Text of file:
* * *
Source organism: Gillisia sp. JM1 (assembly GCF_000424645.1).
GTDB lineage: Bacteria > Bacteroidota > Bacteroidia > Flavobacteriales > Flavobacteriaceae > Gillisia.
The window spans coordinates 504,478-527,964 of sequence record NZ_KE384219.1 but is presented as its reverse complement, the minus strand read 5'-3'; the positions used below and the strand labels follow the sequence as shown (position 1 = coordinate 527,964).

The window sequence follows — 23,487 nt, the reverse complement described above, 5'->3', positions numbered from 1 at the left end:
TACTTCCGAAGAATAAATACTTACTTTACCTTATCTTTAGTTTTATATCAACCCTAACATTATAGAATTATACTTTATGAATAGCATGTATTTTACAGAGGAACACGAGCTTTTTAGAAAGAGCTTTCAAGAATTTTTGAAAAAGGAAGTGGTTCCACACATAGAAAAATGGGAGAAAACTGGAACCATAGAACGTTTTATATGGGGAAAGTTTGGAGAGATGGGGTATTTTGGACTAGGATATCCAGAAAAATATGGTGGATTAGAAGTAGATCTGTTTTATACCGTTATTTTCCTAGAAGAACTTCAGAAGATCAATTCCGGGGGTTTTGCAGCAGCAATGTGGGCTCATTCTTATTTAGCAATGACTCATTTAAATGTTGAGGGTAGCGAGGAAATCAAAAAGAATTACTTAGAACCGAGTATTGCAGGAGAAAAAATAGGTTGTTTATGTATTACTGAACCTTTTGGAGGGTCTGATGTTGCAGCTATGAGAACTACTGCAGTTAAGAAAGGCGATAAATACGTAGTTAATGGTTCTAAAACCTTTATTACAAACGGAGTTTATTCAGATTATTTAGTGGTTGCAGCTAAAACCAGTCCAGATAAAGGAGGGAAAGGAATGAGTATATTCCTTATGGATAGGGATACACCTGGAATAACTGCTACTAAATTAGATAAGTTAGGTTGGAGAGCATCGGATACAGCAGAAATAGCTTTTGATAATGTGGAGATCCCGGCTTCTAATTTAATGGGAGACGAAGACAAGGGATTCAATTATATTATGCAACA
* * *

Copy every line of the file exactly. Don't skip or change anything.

Source organism: Gillisia sp. JM1 (assembly GCF_000424645.1).
GTDB lineage: Bacteria > Bacteroidota > Bacteroidia > Flavobacteriales > Flavobacteriaceae > Gillisia.
The window spans coordinates 504,478-527,964 of sequence record NZ_KE384219.1 but is presented as its reverse complement, the minus strand read 5'-3'; the positions used below and the strand labels follow the sequence as shown (position 1 = coordinate 527,964).

The window sequence follows — 23,487 nt, the reverse complement described above, 5'->3', positions numbered from 1 at the left end:
TACTTCCGAAGAATAAATACTTACTTTACCTTATCTTTAGTTTTATATCAACCCTAACATTATAGAATTATACTTTATGAATAGCATGTATTTTACAGAGGAACACGAGCTTTTTAGAAAGAGCTTTCAAGAATTTTTGAAAAAGGAAGTGGTTCCACACATAGAAAAATGGGAGAAAACTGGAACCATAGAACGTTTTATATGGGGAAAGTTTGGAGAGATGGGGTATTTTGGACTAGGATATCCAGAAAAATATGGTGGATTAGAAGTAGATCTGTTTTATACCGTTATTTTCCTAGAAGAACTTCAGAAGATCAATTCCGGGGGTTTTGCAGCAGCAATGTGGGCTCATTCTTATTTAGCAATGACTCATTTAAATGTTGAGGGTAGCGAGGAAATCAAAAAGAATTACTTAGAACCGAGTATTGCAGGAGAAAAAATAGGTTGTTTATGTATTACTGAACCTTTTGGAGGGTCTGATGTTGCAGCTATGAGAACTACTGCAGTTAAGAAAGGCGATAAATACGTAGTTAATGGTTCTAAAACCTTTATTACAAACGGAGTTTATTCAGATTATTTAGTGGTTGCAGCTAAAACCAGTCCAGATAAAGGAGGGAAAGGAATGAGTATATTCCTTATGGATAGGGATACACCTGGAATAACTGCTACTAAATTAGATAAGTTAGGTTGGAGAGCATCGGATACAGCAGAAATAGCTTTTGATAATGTGGAGATCCCGGCTTCTAATTTAATGGGAGACGAAGACAAGGGATTCAATTATATTATGCAACA